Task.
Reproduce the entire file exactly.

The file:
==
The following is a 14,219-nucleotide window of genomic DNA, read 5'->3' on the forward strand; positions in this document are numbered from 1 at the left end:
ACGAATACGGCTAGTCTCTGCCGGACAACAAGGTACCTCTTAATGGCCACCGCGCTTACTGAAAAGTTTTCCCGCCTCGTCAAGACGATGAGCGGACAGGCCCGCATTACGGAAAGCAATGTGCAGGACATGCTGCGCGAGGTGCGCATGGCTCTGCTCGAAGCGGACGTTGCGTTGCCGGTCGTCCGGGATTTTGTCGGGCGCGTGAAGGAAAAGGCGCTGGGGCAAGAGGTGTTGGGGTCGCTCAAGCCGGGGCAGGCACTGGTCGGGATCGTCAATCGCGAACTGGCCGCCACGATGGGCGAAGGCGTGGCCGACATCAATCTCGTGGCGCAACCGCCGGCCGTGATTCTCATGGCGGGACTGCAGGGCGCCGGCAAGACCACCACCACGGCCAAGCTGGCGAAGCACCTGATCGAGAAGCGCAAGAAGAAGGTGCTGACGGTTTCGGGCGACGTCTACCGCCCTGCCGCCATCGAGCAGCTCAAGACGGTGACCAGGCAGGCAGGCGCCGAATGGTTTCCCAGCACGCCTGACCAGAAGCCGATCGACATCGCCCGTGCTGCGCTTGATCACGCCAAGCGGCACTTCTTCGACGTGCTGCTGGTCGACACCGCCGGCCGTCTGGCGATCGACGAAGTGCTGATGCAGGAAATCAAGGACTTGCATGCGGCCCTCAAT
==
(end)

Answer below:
The following is a 14,219-nucleotide window of genomic DNA, read 5'->3' on the forward strand; positions in this document are numbered from 1 at the left end:
ACGAATACGGCTAGTCTCTGCCGGACAACAAGGTACCTCTTAATGGCCACCGCGCTTACTGAAAAGTTTTCCCGCCTCGTCAAGACGATGAGCGGACAGGCCCGCATTACGGAAAGCAATGTGCAGGACATGCTGCGCGAGGTGCGCATGGCTCTGCTCGAAGCGGACGTTGCGTTGCCGGTCGTCCGGGATTTTGTCGGGCGCGTGAAGGAAAAGGCGCTGGGGCAAGAGGTGTTGGGGTCGCTCAAGCCGGGGCAGGCACTGGTCGGGATCGTCAATCGCGAACTGGCCGCCACGATGGGCGAAGGCGTGGCCGACATCAATCTCGTGGCGCAACCGCCGGCCGTGATTCTCATGGCGGGACTGCAGGGCGCCGGCAAGACCACCACCACGGCCAAGCTGGCGAAGCACCTGATCGAGAAGCGCAAGAAGAAGGTGCTGACGGTTTCGGGCGACGTCTACCGCCCTGCCGCCATCGAGCAGCTCAAGACGGTGACCAGGCAGGCAGGCGCCGAATGGTTTCCCAGCACGCCTGACCAGAAGCCGATCGACATCGCCCGTGCTGCGCTTGATCACGCCAAGCGGCACTTCTTCGACGTGCTGCTGGTCGACACCGCCGGCCGTCTGGCGATCGACGAAGTGCTGATGCAGGAAATCAAGGACTTGCATGCGGCCCTCAAT